Skeletal muscle oxygenation in severe trauma patients during haemorrhagic shock resuscitation

Jerome Duret, Julien Pottecher, Pierre Bouzat, Julien Brun, Anatole Harrois, Jean Francois Payen, Jacques Duranteau

Research output: Contribution to journalArticlepeer-review


Introduction: Early alterations in tissue oxygenation may worsen patient outcome following traumatic haemorrhagic shock. We hypothesized that muscle oxygenation measured using near-infrared spectroscopy (NIRS) on admission could be associated with subsequent change in the SOFA score after resuscitation. Methods: The study was conducted in two Level I trauma centres and included 54 consecutive trauma patients with haemorrhagic shock, presenting within 6 hours of injury. Baseline tissue haemoglobin oxygen saturation (StO2) in the thenar eminence muscle and StO2 changes during a vascular occlusion test (VOT) were determined at 6 hours (H6) and 72 hours (H72) after the admission to the emergency room. Patients showing an improved SOFA score at H72 (SOFA improvers) were compared to those for whom it was unchanged or worse (SOFA non-improvers). Results: Of the 54 patients, 34 patients were SOFA improvers and 20 SOFA non-improvers. They had comparable injury severity scores on admission. SOFA improvers had higher baseline StO2 values and a steeper StO2 desaturation slope at H6 compared to the SOFA non-improvers. These StO2 variables similarly correlated with the intra-hospital mortality. The StO2 reperfusion slope at H6 was similar between the two groups of patients. Conclusions: Differences in StO2 parameters on admission of traumatic haemorrhagic shock were found between patients who had an improvement in organ failure in the first 72 hours and those who had unchanged or worse conditions. The use of NIRS to guide the initial management of trauma patients with haemorrhagic shock warrants further investigations.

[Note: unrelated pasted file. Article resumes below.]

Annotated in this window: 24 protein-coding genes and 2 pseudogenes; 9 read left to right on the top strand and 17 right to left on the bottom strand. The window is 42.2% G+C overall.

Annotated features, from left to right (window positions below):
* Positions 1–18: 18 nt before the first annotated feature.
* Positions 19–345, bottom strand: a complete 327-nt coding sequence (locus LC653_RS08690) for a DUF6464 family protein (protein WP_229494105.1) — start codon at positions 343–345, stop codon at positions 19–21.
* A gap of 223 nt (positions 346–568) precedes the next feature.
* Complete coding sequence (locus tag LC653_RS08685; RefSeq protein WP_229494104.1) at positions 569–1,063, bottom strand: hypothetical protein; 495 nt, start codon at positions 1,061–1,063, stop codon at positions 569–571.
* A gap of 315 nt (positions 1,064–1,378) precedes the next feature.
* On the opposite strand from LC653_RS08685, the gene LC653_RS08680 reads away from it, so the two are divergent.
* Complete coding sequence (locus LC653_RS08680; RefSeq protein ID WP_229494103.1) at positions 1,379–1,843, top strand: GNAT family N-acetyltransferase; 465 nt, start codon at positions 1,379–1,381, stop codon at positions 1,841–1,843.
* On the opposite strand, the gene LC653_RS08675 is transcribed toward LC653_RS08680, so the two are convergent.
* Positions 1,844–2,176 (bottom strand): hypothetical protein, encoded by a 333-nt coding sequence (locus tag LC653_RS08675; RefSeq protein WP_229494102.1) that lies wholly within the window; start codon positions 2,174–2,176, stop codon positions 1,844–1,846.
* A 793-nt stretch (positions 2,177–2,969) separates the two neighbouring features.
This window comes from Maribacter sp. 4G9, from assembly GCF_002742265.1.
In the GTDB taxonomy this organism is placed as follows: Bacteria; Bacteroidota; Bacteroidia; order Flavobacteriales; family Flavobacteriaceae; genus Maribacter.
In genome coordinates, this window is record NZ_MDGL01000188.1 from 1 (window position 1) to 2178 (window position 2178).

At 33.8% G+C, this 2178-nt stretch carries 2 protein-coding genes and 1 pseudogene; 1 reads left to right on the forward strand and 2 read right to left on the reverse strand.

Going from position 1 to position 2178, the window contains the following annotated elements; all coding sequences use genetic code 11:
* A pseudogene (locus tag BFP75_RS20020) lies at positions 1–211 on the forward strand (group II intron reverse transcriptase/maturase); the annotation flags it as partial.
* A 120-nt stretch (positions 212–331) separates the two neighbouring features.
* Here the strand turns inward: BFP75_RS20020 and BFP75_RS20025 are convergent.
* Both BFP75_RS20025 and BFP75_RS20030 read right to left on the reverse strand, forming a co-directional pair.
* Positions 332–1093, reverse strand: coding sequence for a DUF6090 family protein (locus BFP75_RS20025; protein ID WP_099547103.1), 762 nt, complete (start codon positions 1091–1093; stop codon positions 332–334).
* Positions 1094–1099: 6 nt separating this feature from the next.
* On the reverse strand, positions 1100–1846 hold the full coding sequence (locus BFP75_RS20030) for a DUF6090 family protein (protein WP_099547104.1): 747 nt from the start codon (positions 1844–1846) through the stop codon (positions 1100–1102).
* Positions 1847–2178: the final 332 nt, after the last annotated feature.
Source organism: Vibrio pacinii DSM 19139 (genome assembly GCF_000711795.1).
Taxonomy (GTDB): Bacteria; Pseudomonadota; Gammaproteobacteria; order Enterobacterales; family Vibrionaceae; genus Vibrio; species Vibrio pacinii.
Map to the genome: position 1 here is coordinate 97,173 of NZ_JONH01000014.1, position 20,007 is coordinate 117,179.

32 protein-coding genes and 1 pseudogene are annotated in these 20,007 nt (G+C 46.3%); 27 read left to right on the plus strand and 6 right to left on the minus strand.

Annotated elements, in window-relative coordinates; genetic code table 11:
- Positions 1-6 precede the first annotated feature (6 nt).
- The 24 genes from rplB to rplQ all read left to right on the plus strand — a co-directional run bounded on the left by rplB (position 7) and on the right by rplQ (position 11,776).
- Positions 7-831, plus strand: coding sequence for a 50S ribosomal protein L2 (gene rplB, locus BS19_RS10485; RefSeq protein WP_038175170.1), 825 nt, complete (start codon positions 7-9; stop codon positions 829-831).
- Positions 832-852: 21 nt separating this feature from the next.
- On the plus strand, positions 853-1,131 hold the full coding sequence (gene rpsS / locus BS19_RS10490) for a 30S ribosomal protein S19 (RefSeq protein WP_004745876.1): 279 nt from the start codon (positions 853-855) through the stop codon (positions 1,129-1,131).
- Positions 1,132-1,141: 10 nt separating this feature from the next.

Original languageEnglish (US)
Article number141
JournalCritical Care
Issue number1
StatePublished - Apr 6 2015

ASJC Scopus subject areas

  • Critical Care and Intensive Care Medicine

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